In today’s instalment of the 30 Days to Better Jazz Guitar Comping series we’ll be checking out how you can better your jazz guitar chops by learning how to play jazz guitar chord solos.

When it comes to using chords in improvisation, there’s a variety of ways that jazz guitar chord solos can be used to add interest to improvisation.

Chords can be used in a pianistic style to fill out space by been used in conjunction with single line playing which is popular with guitarists like Lenny Breau and Ed Bickert, but they can also be used as a solo device by themselves which will be explored in this article.

Jazz guitarists such as Wes Montgomery and Joe Pass would often improvise a full chorus or two of jazz guitar chord solos. Wes even had a formula where he would often used chord soloing towards the end of his solo to add intensity.

 

 

Choose The Right Harmony for Jazz Guitar Chord Solos

 

The first step in learning jazz guitar chord solos is discovering how to harmonize melodies. Jazz guitarists and pianists have countless fun options when it comes to adding a chord to one note because of all the different inversions and substitutions available.

To take chord solos, you must have learnt many inversions for each chord type (major, dominant, and minor) with at least every arpeggio note being the highest note of the voicing on the one of the top two strings.

For example to play a chord licks over C major 7 chord, you need to know at least 8 C Major 7 inversions; 4 with C, E, G, B as the highest note of the chord on the B string, and 4 with the same notes being the highest note on the E string.

Once you know these inversions find or create chords with the root, 9th, 3rd, 11th, 5th, 13th, and 7th on the top two strings and start to practice going up scales in chords.

Chances are if you have learnt the chords in this book so far, you will already have this under your fingers, for example Drop 2 chord voicings give you the root, third, fifth, and seventh on the top two strings.

Dominant 7thb9 voicings will give you the b9, third, fifth, b7, and you might find some of them tastier than the dominant 7th drop 2 voicings.

Quartal voicings and triads can also be used to do harmonise melodies too.

The more chords you know, the more options you have for harmonizing, but don’t limit yourself to strict voicings, try changing notes around and creating your own chords too.

 

 

See Single Lines as Chord Licks

 

Now we know how to harmonize, let’s check out turning single line phrases into chord licks with an exercise that I teach to my private students that helps develop basic chord soloing skills.

First pick a key and play a simple single note like on the top two strings, then repeat the phrase in chords.  For this example I’ve picked the key of Bb major and harmonised the single line melody in major 7 chords.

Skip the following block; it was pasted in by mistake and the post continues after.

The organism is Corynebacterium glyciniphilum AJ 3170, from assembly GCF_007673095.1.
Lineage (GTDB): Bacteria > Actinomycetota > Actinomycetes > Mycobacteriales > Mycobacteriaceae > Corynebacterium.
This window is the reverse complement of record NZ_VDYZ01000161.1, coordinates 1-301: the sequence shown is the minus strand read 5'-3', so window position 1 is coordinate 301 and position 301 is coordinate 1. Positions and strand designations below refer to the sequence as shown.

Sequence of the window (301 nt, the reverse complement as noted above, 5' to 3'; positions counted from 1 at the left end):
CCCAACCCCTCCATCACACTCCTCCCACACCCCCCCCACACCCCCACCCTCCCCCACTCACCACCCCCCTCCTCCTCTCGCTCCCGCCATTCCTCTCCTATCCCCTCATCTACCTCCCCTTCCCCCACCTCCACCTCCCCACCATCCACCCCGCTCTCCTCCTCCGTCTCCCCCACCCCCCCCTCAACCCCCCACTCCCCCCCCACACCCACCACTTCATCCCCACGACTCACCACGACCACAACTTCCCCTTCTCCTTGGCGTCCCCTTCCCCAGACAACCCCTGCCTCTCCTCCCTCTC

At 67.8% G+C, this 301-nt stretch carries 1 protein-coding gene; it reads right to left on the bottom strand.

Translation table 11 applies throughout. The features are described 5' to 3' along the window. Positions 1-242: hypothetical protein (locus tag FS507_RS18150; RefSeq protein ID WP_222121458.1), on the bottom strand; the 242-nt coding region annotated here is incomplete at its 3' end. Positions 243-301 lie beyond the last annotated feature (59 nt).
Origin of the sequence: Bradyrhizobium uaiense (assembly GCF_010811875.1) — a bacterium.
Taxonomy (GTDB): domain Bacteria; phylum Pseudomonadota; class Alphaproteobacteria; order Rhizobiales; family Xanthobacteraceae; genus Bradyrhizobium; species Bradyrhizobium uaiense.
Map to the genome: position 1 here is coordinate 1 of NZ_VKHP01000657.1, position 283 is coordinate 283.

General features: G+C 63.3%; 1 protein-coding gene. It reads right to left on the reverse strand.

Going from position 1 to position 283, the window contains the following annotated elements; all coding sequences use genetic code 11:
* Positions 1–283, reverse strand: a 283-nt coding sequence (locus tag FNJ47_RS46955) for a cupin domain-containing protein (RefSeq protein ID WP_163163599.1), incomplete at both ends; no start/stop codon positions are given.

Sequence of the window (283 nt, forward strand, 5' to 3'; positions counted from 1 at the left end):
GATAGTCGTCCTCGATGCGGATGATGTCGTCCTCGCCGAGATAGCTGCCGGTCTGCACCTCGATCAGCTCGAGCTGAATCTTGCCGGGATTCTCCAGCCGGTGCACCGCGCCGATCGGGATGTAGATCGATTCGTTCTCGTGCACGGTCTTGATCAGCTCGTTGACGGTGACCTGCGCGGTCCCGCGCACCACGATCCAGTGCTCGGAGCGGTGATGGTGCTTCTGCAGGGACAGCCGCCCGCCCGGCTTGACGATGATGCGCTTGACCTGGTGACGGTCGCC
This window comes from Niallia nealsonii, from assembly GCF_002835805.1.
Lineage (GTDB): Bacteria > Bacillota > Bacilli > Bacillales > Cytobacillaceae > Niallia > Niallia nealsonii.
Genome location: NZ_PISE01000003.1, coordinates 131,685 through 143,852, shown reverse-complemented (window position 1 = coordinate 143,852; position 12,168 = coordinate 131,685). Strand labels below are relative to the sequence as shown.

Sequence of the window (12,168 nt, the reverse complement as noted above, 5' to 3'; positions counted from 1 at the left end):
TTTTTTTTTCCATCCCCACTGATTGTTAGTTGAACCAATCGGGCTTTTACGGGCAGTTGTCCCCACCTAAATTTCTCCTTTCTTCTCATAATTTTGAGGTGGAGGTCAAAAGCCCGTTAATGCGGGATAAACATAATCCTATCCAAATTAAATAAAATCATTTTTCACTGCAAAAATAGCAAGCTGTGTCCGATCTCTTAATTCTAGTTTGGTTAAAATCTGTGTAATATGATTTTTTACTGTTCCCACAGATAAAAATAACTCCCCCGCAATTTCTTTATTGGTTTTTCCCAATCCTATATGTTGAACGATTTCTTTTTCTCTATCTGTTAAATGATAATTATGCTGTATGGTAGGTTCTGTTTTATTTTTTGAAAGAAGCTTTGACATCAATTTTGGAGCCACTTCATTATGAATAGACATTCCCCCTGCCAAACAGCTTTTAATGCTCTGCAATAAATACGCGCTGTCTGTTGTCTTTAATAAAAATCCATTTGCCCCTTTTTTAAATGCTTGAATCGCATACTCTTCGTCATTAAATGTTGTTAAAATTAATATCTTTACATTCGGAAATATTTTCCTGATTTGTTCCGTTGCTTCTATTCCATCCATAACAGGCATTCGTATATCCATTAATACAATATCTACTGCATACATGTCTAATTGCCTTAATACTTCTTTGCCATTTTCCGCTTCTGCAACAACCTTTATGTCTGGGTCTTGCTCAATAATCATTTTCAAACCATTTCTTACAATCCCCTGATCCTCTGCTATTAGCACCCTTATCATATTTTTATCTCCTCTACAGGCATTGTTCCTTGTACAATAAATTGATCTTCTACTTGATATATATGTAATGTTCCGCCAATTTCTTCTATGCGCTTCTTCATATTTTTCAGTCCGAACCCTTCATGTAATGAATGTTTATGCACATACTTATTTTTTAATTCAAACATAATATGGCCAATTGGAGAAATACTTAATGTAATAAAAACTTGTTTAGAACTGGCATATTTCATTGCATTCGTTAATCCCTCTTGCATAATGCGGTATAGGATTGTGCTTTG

jazz guitar chord solos

The lick will determine what chords you can use, try and create a line that will work for the various chord types so you can see how the harmony changes for each chord like in the example below.

jazz guitar chord solos

Obviously not every single phrase will work with each chord type. For example the phrase below wouldn’t work with major 7th inversions because of the b7th being a long held note.

jazz guitar chord solos

Practice playing single lines as chords in all 12 keys.

 

Chromatic Chord Movements

 

Single line jazz improvisation often includes adding chromatic passing tones, so how do we incorporate that into chord soloing?

A cool technique you can do when chord soloing or playing chords in general is slide into chords a half step below or above as seen in the example below.

 

jazz guitar chord solos

In this example I’ve added the A7b9 as a passing chord and it has great affect because it’s on the off beat and goes right into the Bb7.

 

Combine Single Lines with Chords

 

Sometimes playing a chord for every note of a phrase can even sound a little clunky, so to avoid this, chords can be added either at the start or the end of a phrase.

 

jazz guitar chord solos

 

I hope that you enjoyed this jazz guitar chord solos lesson. We will looking at other ways to balance out our single line blowing with chords, so be sure to check back later in the series for more lessons on this.

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Chord soloing is a world of infinite possabilities and I hope this article has brought some light on the key insights to this style. What are some of your favorite jazz guitar chord solos? Share your thoughts in the comment section below.

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